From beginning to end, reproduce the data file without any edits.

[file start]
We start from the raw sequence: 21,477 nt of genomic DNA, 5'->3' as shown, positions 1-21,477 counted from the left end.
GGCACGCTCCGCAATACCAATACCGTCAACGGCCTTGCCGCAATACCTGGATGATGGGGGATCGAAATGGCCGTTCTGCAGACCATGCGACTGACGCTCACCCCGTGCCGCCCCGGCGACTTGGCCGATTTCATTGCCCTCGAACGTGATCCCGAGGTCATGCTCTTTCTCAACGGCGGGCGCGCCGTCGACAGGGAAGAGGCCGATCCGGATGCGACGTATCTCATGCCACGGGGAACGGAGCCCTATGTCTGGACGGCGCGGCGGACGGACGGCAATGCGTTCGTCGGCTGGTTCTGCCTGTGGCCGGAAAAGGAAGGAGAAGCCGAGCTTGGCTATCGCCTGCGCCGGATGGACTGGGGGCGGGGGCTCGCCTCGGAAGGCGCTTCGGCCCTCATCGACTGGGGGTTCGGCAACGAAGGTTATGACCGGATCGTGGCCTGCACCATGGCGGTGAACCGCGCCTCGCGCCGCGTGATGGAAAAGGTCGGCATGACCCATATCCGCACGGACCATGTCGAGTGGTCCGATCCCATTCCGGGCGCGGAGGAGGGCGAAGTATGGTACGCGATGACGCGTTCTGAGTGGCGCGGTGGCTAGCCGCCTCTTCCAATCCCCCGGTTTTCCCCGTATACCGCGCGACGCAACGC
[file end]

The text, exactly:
We start from the raw sequence: 21,477 nt of genomic DNA, 5'->3' as shown, positions 1-21,477 counted from the left end.
GGCACGCTCCGCAATACCAATACCGTCAACGGCCTTGCCGCAATACCTGGATGATGGGGGATCGAAATGGCCGTTCTGCAGACCATGCGACTGACGCTCACCCCGTGCCGCCCCGGCGACTTGGCCGATTTCATTGCCCTCGAACGTGATCCCGAGGTCATGCTCTTTCTCAACGGCGGGCGCGCCGTCGACAGGGAAGAGGCCGATCCGGATGCGACGTATCTCATGCCACGGGGAACGGAGCCCTATGTCTGGACGGCGCGGCGGACGGACGGCAATGCGTTCGTCGGCTGGTTCTGCCTGTGGCCGGAAAAGGAAGGAGAAGCCGAGCTTGGCTATCGCCTGCGCCGGATGGACTGGGGGCGGGGGCTCGCCTCGGAAGGCGCTTCGGCCCTCATCGACTGGGGGTTCGGCAACGAAGGTTATGACCGGATCGTGGCCTGCACCATGGCGGTGAACCGCGCCTCGCGCCGCGTGATGGAAAAGGTCGGCATGACCCATATCCGCACGGACCATGTCGAGTGGTCCGATCCCATTCCGGGCGCGGAGGAGGGCGAAGTATGGTACGCGATGACGCGTTCTGAGTGGCGCGGTGGCTAGCCGCCTCTTCCAATCCCCCGGTTTTCCCCGTATACCGCGCGACGCAACGC